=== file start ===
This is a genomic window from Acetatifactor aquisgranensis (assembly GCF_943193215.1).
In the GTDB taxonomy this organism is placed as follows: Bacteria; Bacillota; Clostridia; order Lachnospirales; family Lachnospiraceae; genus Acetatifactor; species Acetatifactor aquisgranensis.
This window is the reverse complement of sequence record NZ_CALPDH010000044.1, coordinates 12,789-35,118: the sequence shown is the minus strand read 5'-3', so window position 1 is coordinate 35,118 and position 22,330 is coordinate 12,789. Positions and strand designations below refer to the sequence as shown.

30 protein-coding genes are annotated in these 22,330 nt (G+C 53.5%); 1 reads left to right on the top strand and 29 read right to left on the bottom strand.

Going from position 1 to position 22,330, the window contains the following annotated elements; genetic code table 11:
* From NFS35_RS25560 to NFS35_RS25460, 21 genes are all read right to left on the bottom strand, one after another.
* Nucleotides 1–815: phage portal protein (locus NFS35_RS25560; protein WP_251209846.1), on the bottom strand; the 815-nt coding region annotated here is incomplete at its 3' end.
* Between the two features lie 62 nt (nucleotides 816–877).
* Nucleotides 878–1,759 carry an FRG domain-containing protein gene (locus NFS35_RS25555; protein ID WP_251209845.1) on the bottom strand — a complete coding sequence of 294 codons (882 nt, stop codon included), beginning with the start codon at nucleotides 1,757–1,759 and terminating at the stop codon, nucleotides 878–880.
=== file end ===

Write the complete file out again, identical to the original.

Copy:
This is a genomic window from Acetatifactor aquisgranensis (assembly GCF_943193215.1).
In the GTDB taxonomy this organism is placed as follows: Bacteria; Bacillota; Clostridia; order Lachnospirales; family Lachnospiraceae; genus Acetatifactor; species Acetatifactor aquisgranensis.
This window is the reverse complement of sequence record NZ_CALPDH010000044.1, coordinates 12,789-35,118: the sequence shown is the minus strand read 5'-3', so window position 1 is coordinate 35,118 and position 22,330 is coordinate 12,789. Positions and strand designations below refer to the sequence as shown.

30 protein-coding genes are annotated in these 22,330 nt (G+C 53.5%); 1 reads left to right on the top strand and 29 read right to left on the bottom strand.

Going from position 1 to position 22,330, the window contains the following annotated elements; genetic code table 11:
* From NFS35_RS25560 to NFS35_RS25460, 21 genes are all read right to left on the bottom strand, one after another.
* Nucleotides 1–815: phage portal protein (locus NFS35_RS25560; protein WP_251209846.1), on the bottom strand; the 815-nt coding region annotated here is incomplete at its 3' end.
* Between the two features lie 62 nt (nucleotides 816–877).
* Nucleotides 878–1,759 carry an FRG domain-containing protein gene (locus NFS35_RS25555; protein ID WP_251209845.1) on the bottom strand — a complete coding sequence of 294 codons (882 nt, stop codon included), beginning with the start codon at nucleotides 1,757–1,759 and terminating at the stop codon, nucleotides 878–880.